The Aramaic Of Daniel & Integrity Of The Biblical Prophecy -- By: Joseph Rhodes
The Aramaic Of Daniel & Integrity Of The Biblical Prophecy
Kitchen, Yamauchi, Kutscher, et al. have shown beyond much reasonable doubt the Greek words in Daniel are irrelevant for dating, the Persian words in Daniel are mostly old Persian loan-words (some with Akkadian backgrounds), and mostly it has been demonstrated that the Aramaic fits with the Imperial Aramaic of the early Persian Age of Cyrus and Darius. Kitchen himself points out that the date of the book of Daniel cannot be finally decided on linguistic grounds alone. But if we have no reason to doubt that Daniel’s Aramaic and Hebrew go back to the sixth century, then his incredible forecasts of world-history in Greek Roman times of the 3rd to 1st century (in chaps. 9-11) and his profound depiction of the ―days of the end” indicate the supernatural integrity of his visions.
Certain isagogic issues related to the book of Daniel are important to faith and conservative scholars have carefully examined the key facts about the authorship and date, the prophet’s historical setting, language, prophetic character, theology, and relation to the New Testament. Although this paper will be directed toward a brief analysis of the first three areas, the other issues are equally important. The purpose of this study is to connect what the writer has learned about historical and linguistic research from those who are actually experts on the subject. And without hesitation, from the outset, he will acknowledge that his real applied knowledge of Biblical Aramaic is elementary in depth and limited in scope.1 But attempting this project in itself has been educational and immensely valuable in helping to collect certain key facts and highlighting important words which tend to indicate that Daniel’s prophecy is authentic and supernaturally inspired.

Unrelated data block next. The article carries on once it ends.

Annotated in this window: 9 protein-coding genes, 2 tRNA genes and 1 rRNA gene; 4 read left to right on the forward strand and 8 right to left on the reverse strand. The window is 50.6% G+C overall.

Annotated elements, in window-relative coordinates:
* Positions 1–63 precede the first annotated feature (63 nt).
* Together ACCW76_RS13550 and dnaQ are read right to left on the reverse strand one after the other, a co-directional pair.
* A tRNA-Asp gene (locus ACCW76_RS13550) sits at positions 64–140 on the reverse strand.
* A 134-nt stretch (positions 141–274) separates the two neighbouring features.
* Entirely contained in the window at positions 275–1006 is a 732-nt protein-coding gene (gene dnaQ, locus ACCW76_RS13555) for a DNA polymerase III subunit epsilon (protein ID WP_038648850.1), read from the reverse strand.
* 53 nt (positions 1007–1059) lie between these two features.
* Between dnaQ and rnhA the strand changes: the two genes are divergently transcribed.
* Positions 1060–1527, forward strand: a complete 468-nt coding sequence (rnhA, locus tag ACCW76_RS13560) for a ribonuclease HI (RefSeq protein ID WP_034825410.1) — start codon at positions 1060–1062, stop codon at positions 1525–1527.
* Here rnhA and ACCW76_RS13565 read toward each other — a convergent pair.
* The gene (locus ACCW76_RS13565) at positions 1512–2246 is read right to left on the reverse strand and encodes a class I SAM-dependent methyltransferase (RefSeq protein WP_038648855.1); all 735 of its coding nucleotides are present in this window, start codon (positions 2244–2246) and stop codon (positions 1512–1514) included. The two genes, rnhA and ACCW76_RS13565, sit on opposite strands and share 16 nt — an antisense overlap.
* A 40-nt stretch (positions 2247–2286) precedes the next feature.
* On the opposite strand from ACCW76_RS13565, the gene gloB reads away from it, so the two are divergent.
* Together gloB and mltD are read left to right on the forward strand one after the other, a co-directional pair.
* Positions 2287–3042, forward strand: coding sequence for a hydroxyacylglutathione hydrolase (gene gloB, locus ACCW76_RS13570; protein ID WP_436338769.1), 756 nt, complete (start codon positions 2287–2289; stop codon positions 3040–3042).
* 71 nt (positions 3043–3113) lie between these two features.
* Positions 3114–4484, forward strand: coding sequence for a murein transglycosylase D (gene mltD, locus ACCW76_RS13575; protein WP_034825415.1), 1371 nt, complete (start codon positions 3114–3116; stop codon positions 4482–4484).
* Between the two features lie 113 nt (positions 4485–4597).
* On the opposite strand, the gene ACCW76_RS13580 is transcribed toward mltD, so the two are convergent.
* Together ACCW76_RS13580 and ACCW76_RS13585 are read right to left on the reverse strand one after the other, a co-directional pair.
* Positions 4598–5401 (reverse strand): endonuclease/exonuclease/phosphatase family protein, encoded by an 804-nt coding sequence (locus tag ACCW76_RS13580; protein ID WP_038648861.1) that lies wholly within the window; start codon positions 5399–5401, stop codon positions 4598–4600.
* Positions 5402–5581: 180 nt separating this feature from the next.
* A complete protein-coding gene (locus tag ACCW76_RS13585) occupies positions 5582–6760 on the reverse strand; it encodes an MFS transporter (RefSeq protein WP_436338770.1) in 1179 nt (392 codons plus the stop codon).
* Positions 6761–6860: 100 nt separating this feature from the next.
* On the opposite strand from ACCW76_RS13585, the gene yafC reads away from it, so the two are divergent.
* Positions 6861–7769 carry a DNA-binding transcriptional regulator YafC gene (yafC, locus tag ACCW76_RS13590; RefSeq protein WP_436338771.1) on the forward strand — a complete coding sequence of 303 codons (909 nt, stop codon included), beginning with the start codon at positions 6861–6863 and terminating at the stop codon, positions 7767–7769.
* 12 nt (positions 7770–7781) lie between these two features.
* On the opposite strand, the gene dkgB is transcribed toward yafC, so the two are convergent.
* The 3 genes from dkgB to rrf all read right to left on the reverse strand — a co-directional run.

In the opening verses of Daniel (1:1-8), we meet young Daniel who describes himself as one a group of young men from Judah (1:6), as those brought as captives by King Nebuchadnezzar in 605 B.C. to Babylon. Because Daniel, if he is the author, also described the capture of Babylon by the Medes and Persians in 539 B.C., he must have resided there until ca. 535 B.C.2 According to Jewish tradition, there have been two possible locations for Daniel’s tomb, one, a royal vault in Babylon a little west of the acropolis and the other, in one of the Synagogues of Susa.3
According to his Hebrew name,
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